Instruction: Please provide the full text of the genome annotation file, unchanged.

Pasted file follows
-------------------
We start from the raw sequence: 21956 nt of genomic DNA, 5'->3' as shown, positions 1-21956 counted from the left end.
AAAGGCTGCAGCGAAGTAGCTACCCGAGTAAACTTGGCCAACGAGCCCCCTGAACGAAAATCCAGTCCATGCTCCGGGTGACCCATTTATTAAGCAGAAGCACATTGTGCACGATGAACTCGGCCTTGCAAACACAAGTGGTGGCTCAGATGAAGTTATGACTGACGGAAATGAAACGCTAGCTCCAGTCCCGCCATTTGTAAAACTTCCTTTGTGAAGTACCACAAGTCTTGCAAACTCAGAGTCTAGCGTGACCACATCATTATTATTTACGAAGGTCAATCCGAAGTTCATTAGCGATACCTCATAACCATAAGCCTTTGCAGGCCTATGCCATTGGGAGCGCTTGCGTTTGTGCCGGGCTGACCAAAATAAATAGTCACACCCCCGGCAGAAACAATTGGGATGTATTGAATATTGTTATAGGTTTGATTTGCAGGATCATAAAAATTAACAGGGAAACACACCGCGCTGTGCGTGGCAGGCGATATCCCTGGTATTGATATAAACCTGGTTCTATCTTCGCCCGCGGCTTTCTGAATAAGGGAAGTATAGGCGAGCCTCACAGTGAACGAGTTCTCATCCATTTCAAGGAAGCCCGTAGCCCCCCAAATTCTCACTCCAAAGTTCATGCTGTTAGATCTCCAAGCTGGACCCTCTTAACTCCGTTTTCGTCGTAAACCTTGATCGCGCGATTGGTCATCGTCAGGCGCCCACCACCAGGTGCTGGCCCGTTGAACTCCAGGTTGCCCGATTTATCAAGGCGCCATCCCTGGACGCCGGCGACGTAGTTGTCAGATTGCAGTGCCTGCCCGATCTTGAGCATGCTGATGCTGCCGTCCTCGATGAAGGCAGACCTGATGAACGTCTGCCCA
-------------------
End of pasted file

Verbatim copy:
We start from the raw sequence: 21956 nt of genomic DNA, 5'->3' as shown, positions 1-21956 counted from the left end.
AAAGGCTGCAGCGAAGTAGCTACCCGAGTAAACTTGGCCAACGAGCCCCCTGAACGAAAATCCAGTCCATGCTCCGGGTGACCCATTTATTAAGCAGAAGCACATTGTGCACGATGAACTCGGCCTTGCAAACACAAGTGGTGGCTCAGATGAAGTTATGACTGACGGAAATGAAACGCTAGCTCCAGTCCCGCCATTTGTAAAACTTCCTTTGTGAAGTACCACAAGTCTTGCAAACTCAGAGTCTAGCGTGACCACATCATTATTATTTACGAAGGTCAATCCGAAGTTCATTAGCGATACCTCATAACCATAAGCCTTTGCAGGCCTATGCCATTGGGAGCGCTTGCGTTTGTGCCGGGCTGACCAAAATAAATAGTCACACCCCCGGCAGAAACAATTGGGATGTATTGAATATTGTTATAGGTTTGATTTGCAGGATCATAAAAATTAACAGGGAAACACACCGCGCTGTGCGTGGCAGGCGATATCCCTGGTATTGATATAAACCTGGTTCTATCTTCGCCCGCGGCTTTCTGAATAAGGGAAGTATAGGCGAGCCTCACAGTGAACGAGTTCTCATCCATTTCAAGGAAGCCCGTAGCCCCCCAAATTCTCACTCCAAAGTTCATGCTGTTAGATCTCCAAGCTGGACCCTCTTAACTCCGTTTTCGTCGTAAACCTTGATCGCGCGATTGGTCATCGTCAGGCGCCCACCACCAGGTGCTGGCCCGTTGAACTCCAGGTTGCCCGATTTATCAAGGCGCCATCCCTGGACGCCGGCGACGTAGTTGTCAGATTGCAGTGCCTGCCCGATCTTGAGCATGCTGATGCTGCCGTCCTCGATGAAGGCAGACCTGATGAACGTCTGCCCA